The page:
DEAR DR. NERDLOVE: I’m a 25 year old woman with a slight problem… I think.
You see, pretty much my whole life, I’ve only seemed to be able to become interested in girls I’ve been friends with for a while. By a while I mean a few months to a year. I’ve only been in 3 relationships of any length and that’s only because the friends I was interested in made the first move in those cases. So far, I’ve only had one friend react horribly to me voicing my feelings but one was enough to make me afraid to do it again.
I’ve tried online dating not because I felt like “I need a girlfriend so let me jump on OkCupid for a bit.” (I’ve never felt the “need a girlfriend” thing as in “I have a girlfriend shaped space in my life that I’m taking auditions for” sort of thing. I’m either interested in someone or I’m not, which in a way might be part of the issue.) but more as a prophylactic against having to deal with a friend-crush yet again. Each attempt was disappointing. I kept being torn between (a) trying to go on more dates with a cool-seeming girl in hopes that maybe at some point I might feel something and possibly stringing them along in the process or (b)drop the cool-seeming girl I’m not really feeling any attraction to and try to find someone elseI might feel that spark more quickly with which I inevitably won’t and end up considering repeating (a) in the process.
Even people I’ve known for not long enough who show interest in me don’t seem to have an effect. One girl I met about 8 months ago started showing some signs and I wasn’t feeling it. After about 3-4 months she stopped and then 4 months later BOOM, guess who’s interested? ME of course!
But my question isn’t so much about how to find a girlfriend (though feel free to tack that on if you’ve got it, Doc.) but rather, how do you go through life knowing you’ll be in this situation over and over again with the scary-as-hell specter of Nice Guys/Girls and backdoor friendship gambits? I really do care about the friends I have (especially since I warm up to friends very slowly too) and I don’t want any of them to have to worry about why I became friends with them in the first place or to have to inventory every nice thing I’ve done for them to check it for traces of slime.
Is there any sort of heads-up I can give new of existing friends that says “Hey, I’m not a cowardly backdoor-ing friendship-swindler. This is just how I’m wired to the best of my knowledge.”? Is there any way I can somehow generate interest in someone who isn’t quite doing it for me yet so I can actually “strike while the iron is hot” as the advice normally goes?
Any help is very much appreciated.
I Don’t Wanna Date in Vain
DEAR I DON’T WANNA DATE IN VAIN: There’s actually a term for people who have the attraction pattern that you have, IDWDIV: it’s called “demisexuality.”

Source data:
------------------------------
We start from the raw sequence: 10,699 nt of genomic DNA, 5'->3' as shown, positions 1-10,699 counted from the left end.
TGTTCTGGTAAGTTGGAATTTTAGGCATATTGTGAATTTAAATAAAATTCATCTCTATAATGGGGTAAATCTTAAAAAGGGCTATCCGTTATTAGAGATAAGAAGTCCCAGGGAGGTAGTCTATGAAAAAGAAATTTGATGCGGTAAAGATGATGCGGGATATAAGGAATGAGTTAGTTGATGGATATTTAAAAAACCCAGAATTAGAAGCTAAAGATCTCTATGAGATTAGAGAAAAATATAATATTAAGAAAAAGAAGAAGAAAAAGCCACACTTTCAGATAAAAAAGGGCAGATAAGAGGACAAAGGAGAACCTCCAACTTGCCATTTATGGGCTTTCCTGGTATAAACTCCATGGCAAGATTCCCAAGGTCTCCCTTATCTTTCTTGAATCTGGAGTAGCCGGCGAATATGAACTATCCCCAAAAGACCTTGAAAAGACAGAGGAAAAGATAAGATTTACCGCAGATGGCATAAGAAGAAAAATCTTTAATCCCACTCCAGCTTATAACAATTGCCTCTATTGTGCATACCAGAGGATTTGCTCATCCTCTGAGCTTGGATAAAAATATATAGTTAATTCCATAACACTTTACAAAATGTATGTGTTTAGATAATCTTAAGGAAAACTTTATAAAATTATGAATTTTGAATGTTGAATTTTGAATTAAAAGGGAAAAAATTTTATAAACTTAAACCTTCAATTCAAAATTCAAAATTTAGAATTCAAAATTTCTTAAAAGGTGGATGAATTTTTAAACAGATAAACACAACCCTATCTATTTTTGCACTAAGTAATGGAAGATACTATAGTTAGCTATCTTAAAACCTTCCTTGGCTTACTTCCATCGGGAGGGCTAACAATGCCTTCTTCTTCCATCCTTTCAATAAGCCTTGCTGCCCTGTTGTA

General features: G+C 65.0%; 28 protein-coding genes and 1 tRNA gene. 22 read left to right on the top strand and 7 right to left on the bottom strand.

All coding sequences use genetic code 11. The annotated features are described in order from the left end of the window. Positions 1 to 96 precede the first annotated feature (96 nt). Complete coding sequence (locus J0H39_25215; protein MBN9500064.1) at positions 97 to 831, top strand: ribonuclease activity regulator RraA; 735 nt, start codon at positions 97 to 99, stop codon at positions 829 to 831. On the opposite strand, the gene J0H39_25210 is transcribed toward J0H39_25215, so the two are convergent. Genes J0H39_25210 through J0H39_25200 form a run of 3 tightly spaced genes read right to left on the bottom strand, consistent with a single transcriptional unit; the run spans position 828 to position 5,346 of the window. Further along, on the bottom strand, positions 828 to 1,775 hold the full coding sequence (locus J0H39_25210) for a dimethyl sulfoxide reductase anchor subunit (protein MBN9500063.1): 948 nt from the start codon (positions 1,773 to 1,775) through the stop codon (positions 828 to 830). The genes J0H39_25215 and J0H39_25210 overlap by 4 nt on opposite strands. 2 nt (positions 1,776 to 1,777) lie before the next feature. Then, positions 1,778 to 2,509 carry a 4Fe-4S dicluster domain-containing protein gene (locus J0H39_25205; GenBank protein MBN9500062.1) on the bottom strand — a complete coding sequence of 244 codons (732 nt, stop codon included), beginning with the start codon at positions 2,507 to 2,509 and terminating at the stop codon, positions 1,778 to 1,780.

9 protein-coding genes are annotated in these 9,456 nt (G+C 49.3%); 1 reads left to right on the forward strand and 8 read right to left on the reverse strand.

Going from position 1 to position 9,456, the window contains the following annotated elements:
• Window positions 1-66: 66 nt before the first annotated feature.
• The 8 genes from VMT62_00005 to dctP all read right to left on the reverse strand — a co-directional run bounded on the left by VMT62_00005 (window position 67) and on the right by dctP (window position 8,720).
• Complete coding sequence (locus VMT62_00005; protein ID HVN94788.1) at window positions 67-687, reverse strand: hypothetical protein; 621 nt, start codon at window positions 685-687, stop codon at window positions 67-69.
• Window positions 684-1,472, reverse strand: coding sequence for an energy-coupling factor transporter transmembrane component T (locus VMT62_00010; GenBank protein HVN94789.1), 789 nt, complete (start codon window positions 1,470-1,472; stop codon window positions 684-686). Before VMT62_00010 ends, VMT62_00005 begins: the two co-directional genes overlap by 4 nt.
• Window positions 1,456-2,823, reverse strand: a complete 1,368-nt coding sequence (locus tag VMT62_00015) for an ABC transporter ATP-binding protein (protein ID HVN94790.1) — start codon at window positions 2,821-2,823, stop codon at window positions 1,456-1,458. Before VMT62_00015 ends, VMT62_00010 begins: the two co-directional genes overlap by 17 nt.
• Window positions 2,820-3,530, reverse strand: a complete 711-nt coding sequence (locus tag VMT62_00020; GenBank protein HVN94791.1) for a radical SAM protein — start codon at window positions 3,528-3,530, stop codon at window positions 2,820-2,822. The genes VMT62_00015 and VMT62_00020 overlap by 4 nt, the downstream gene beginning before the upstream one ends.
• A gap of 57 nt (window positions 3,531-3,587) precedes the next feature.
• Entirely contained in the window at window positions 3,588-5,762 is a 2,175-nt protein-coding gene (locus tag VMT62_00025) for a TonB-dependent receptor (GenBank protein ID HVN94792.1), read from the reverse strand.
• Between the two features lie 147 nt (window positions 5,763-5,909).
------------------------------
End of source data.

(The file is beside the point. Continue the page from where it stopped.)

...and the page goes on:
Just as sexual orientation falls on a spectrum, sexual desire and attraction patterns also fall along a spectrum. Some people have the more common pattern of attraction (they feel sexual desire easily, often for many people, without needing a strong emotional connection) on one end, while some can take or leave sex and some at the far end may feel no sexual desire whatsoever. Demisexuality is a part of that spectrum; it means that you develop sexual attraction for somebody when you start to form an emotional connection or feel emotional intimacy with somebody. The sexual attraction tends to be developed over time as you get to know them and create those emotionally intimate bonds. While the term is relatively new, more and more people are starting to recognize that it’s how they’re wired.
I’d recommend checking out the Asexuality Visibility and Education Network at asexuality.org, which can provide a whole host of resources about asexuality and demisexuality, as well help connect you with communities of people who have similar experiences. This can help you learn more and help you realize that you’re not unusual — or that you can’t date or find people who will want to date you.
The biggest piece of advice I can give you is to date at your own pace, whether you want to try dating someone you may not feel strongly for yet, or whether you want to wait until you actually do have feelings for them.
And it’s totally fine to go on a date or two to decide if someone seems like they might be somebody you COULD grow to care for. You don’t need – nor are you generally expected to – to be in love within three dates. It’s OK to date people you generally like and enjoy spending time with, even if you’re not feeling the hearts and cartoon birds feelings yet. Just be upfront with them that you take time to really connect with someone. Let them know that this is how you work and give them the option to decide whether that’s something they’d want to opt-in for.
As for platonic friends you get crushes on: it’s cool. Crushes happen. The problem with the Platonic Best Friend Backdoor Gambit is when you’re not genuinely friends with them and are only waiting for that moment of weakness you can exploit. You can have a crush on someone without needing to do something about it. You’re welcome to just enjoy that feeling without taking it as an imperative to turn it into something more.